Everyone sat up and noticed Arulnithi in Vamsam. His next film Udhayan failed to create waves, but the young actor in his early 20’s is calm, composed and soft-spoken. He is the grandson of former chief Minister M Karunanidi. His father the soft spoken low profile MK Thamilarasu, keeps away from politics. Arulnithi taking a leaf out of his father’s life has shunned the limelight but is extremely focused and determined to make it as an actor of substance. In this free wheeling interview the actor speaks to Sridevi Sreedhar about his new film Mounaguru and his future plans
Mounaguru trailers are very impressive and it comes across as a hard hitting film
It is not the run-of-the-mill commercial pot-boiler but an edge-of-the-seat crime thriller which is realistic and is sure to take me to the next level (smiles). It is story-driven
What is your role?
I play Karunakaran a normal college student in Madurai who reacts to situations in life in a different manner. His ambitions are also very unique. How he comes to Chennai, gets entangled with the police and what happens next- all this forms the story.
What attracted you to do such a role so early in your career when doing a mass masala film with a noted director would have been an easy route?
Yes, what you said is true. It was not difficult for my dad MK Thamilarasu who is the producer of the film to rope in a reputed director and do an action film. But let me tell you that I believe that some special people or stars are there to do such larger-than-life roles to perfection. I am too young and it’s too early in my career to thrust myself on the audiences. Right now, I am only taking up good scripts which will suit me.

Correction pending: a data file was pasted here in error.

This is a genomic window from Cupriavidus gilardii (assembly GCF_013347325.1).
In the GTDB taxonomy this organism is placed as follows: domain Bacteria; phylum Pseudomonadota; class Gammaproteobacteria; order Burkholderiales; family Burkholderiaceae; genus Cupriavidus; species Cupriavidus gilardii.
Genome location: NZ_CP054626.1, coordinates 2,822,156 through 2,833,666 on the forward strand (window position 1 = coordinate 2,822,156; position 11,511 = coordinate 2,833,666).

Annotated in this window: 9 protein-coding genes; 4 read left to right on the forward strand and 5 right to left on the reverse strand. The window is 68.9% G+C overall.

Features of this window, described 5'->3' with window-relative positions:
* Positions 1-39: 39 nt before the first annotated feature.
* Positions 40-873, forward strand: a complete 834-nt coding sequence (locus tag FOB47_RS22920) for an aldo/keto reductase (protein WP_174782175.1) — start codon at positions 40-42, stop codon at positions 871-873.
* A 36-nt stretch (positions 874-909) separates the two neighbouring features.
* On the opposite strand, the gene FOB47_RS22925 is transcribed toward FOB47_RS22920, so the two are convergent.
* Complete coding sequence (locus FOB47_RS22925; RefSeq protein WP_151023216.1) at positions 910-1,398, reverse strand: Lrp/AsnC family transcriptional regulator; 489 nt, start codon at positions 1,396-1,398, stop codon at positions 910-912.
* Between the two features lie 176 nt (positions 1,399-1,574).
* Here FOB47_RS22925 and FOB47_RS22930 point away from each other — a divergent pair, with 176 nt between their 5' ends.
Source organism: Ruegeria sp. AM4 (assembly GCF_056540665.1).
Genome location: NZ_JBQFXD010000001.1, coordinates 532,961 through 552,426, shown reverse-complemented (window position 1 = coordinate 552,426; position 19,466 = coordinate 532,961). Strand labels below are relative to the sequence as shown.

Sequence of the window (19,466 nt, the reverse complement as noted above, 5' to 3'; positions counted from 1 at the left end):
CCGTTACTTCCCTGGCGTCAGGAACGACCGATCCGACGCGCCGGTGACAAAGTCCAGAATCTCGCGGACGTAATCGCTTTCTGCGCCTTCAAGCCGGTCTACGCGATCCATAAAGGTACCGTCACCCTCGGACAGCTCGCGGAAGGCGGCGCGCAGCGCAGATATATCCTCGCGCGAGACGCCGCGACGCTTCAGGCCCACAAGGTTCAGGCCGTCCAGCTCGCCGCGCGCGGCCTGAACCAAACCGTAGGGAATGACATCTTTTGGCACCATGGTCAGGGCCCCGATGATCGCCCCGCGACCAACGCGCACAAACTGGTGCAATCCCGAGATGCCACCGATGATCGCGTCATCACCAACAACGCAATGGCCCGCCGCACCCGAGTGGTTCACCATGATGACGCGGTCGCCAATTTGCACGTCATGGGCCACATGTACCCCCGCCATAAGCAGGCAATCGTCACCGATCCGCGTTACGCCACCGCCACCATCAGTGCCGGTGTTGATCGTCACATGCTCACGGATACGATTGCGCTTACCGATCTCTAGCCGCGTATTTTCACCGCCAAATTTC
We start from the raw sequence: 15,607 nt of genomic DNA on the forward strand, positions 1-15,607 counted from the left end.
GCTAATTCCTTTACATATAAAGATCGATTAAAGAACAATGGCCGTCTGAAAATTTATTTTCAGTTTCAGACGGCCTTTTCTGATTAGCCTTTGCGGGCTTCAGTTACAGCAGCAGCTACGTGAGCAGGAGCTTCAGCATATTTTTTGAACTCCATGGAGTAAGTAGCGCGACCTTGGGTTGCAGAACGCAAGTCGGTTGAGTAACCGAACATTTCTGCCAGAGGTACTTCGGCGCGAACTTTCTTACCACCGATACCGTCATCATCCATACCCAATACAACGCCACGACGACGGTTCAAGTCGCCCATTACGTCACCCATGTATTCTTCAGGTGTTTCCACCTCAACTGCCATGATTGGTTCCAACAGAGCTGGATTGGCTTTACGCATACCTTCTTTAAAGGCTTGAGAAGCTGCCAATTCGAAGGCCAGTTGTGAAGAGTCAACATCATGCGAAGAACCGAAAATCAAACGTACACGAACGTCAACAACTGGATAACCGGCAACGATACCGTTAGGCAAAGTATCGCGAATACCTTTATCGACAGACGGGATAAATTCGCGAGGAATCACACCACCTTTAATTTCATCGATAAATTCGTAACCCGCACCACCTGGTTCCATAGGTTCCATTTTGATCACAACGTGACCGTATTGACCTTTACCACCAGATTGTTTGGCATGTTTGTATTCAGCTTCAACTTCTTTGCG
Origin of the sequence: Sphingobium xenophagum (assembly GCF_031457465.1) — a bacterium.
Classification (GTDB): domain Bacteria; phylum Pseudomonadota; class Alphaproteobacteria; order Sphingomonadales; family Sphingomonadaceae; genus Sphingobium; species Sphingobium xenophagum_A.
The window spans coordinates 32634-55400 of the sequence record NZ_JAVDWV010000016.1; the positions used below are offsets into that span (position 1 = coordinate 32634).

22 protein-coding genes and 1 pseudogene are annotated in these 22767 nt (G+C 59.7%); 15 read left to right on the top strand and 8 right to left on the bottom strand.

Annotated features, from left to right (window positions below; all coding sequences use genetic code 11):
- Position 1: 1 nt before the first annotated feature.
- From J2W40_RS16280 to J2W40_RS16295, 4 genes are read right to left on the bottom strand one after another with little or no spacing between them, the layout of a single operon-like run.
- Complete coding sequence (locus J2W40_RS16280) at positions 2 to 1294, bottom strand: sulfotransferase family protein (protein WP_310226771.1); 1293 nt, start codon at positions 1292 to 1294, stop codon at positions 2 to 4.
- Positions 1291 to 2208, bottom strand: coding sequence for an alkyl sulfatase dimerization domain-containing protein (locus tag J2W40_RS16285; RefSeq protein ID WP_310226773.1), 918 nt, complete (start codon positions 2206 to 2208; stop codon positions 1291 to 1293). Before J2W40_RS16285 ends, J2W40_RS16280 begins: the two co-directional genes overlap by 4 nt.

How did you zero in Santhakumar as director?
I believe that films should be about the story and the script, not about actors. Santhakumar was an assistant to Dharani earlier. He narrated the script and I saw that he had a fire in him.
After hearing the script I told him that it is tailor-made role for a big star but I decided to take it up as a challenge and worked hard to get into the skin of the protagonist.
Are you open to criticisms? What have you learnt in this short-span?
Yes, I do take criticisms as long as its well-founded and correct. After Vamsam I got a lot of feedback from friends, media and audiences that I should work harder on my dialogue delivery. Patience and self-belief are the two lessons that I’ve learnt in my brief stint in films.
How does your family react to your work?
My dad is a veteran producer who is very supportive. I don’t want to sound pompous but I need to say that my family is very proud of me and they are my biggest critics. I am like a tortoise- Slow and steady, I’ll win the race. I like to climb one step at a time rather than jump off the ladder and fall flat on my face. As long as people discuss my films two years down the lane, I will have no complaints (smiles). Now I feel that I belong here.